Why I call myself the Mary Poppins of the Charity Sector

About a month or two ago, I changed my LinkedIn title from ‘Interim CEO and Charity Consultant’ to ‘The Mary Poppins of the Charity Sector’.

It’s something I often say in passing when I describe what it is that I do, and I thought I’d see what LinkyDinkers thought about it.

But it’s time to explain myself.

First – no, I don’t think I’m ‘practically perfect in every way’, as declared by Ms Poppins.

I also think I enjoy a laugh more than Mary.

But I do think Mary Poppins is a great example of what a consultant should be.

Despite Mary being the titular character, the movie is actually about a dysfunctional family who learns how to function again (Yes, I know it was originally a book series, but they are quite different). Essentially, two disengaged parents get better at communicating with each other and with their children, which means they will all live happily ever after.

When her work is done, Mary Poppins floats off, largely forgotten.

Because, while she’s the catalyst for the change, she’s not the central point of the story. What makes her so wonderful is not the way she can jump into chalk pavements or have tea parties on the ceiling, but the way she does her job so well that she makes herself redundant in the process.

So what has this got to do with me?

I am firmly of the view that organisations of all kinds need external support to function effectively. Whether in helping to plan, identify weak spots for review, and especially in a crisis, skilled external input is essential.

I’m currently reading Rethinking Reputational Risk (Fitzsimmons and Atkins) and how internal reviews are extremely limited in value.

Skilled external viewpoints, on the other hand, get around groupthink, culture, pressures of expectations, hierarchy – and a good consultant will shine a light where no-one internally has ever shone it before.

They’ll speak truth to power.

They won’t be intimidated by whether or not there will be more work coming later.

And, they’ll also help you figure out what to do to fix the issues they have found.

That sums up a lot of what I do.

My work encompasses:

  • Strategic planning, where I help charities plan their way forward collaboratively, including facilitation, consultation and drafting, resulting in a plan incorporating widespread voices and buy-in and setting ambitious yet achievable targets that everyone understands.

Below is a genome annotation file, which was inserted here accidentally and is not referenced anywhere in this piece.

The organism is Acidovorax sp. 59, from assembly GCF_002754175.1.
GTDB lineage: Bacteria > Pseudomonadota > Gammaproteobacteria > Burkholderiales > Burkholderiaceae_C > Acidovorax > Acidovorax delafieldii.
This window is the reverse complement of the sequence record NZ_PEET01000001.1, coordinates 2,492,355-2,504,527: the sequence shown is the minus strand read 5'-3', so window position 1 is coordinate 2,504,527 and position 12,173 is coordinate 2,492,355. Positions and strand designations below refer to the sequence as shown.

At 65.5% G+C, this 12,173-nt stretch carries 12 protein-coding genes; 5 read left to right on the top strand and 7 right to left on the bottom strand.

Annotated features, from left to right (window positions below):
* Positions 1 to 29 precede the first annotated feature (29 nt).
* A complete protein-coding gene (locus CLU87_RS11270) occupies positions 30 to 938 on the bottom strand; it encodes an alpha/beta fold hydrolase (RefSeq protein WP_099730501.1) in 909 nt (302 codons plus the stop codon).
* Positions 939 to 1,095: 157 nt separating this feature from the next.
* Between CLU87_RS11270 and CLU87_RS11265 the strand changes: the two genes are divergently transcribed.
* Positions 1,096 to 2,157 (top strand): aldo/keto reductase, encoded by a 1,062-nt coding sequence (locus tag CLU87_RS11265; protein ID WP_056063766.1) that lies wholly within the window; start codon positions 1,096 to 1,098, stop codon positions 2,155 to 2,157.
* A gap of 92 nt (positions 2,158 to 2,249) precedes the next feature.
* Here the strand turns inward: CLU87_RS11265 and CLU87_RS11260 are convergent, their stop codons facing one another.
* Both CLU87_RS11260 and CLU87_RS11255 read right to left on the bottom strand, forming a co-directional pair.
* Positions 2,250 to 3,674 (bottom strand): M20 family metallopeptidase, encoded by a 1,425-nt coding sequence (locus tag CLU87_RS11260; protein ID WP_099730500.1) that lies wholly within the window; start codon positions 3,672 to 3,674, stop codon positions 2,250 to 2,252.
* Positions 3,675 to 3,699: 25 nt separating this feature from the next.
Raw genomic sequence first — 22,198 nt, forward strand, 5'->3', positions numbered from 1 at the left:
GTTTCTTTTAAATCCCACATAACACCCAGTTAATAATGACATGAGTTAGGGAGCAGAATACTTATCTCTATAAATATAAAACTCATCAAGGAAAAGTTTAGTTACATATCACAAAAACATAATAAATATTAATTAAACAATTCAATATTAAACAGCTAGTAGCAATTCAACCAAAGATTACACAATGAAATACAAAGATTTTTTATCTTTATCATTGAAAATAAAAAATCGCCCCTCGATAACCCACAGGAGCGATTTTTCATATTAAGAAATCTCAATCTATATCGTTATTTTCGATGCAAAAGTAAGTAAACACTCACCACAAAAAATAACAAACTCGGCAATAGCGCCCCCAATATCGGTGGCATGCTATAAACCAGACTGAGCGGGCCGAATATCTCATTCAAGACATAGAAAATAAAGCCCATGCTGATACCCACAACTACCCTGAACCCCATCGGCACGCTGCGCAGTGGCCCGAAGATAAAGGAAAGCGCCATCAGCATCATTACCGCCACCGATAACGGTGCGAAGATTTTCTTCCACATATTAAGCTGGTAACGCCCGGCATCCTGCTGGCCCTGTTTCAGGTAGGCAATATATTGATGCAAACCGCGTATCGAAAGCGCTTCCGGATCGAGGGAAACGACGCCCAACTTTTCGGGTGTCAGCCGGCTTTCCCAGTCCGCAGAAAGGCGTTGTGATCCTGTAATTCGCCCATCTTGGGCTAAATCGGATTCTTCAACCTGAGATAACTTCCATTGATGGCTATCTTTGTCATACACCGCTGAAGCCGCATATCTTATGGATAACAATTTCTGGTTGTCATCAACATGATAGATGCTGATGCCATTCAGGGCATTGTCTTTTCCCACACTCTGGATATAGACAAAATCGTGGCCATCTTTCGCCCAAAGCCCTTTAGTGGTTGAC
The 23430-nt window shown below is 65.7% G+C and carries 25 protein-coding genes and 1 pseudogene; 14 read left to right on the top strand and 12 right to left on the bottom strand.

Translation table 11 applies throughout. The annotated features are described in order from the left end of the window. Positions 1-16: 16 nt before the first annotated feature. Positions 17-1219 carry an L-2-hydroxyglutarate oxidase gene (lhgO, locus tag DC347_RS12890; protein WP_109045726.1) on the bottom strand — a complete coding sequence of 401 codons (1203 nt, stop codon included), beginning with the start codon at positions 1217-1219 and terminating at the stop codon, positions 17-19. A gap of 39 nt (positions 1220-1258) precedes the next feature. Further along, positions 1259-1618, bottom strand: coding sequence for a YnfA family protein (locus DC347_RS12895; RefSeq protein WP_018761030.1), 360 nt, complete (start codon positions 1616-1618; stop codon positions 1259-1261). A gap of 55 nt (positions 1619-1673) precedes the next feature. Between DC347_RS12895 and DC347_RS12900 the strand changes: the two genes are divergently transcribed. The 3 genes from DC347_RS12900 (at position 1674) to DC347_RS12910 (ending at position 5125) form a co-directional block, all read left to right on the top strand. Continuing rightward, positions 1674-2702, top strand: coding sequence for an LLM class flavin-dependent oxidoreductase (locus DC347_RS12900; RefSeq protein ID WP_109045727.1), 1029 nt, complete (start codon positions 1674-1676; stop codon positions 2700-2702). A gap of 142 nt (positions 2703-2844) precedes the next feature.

• Good governance, including governance reviews and training, Trustee and Board coaching and crisis advice, helping Trustees to manage their voluntary roles in an effective, responsible and accountable way.
  • Interim CEO roles, where I take over the reins of a charity that has been through crisis or change, and help them get back to a place of effective functioning under permanent leadership.
  • Health checks, reviewing where a charity’s organisational effectiveness needs work, and ensuring all voices are gathered to gain the insights that are so often available, but not held by the people who most need it.
  • Culture support, helping charities that have been through difficulties to bring staff back together in a collaborative and positive way.
  • Crisis advice, helping Boards and executives understand the root causes of potential crises, and providing both consultation support and advice to help navigate them successfully and avoid them reoccurring in the future.

In short, I help charities to function effectively.

And, just like Mary Poppins, I expect to not be needed when my work is done.

If I’ve done my job well, I’ve highlighted issues, helped them to be resolved, and assisted the organisation onto an effective path where it can succeed without me.

Some consultants may fall into the trap of being more worried about upselling and securing ongoing work than they are about extracting themselves, although I know many others think like me. Many charities are aware of this and fear bringing in consultants as a result.

I always buy into the cause and want charities to focus their spending on where it will have the most impact. Sometimes, that means spending money on me. Because once my work is done, there should be a lot less spending on anything else needed.

And, when the Board and team run outside together to fly kites, I’ll have a quick chat with my parrot umbrella then sail off into the smoggy London sky.

(Or something like that, anyway).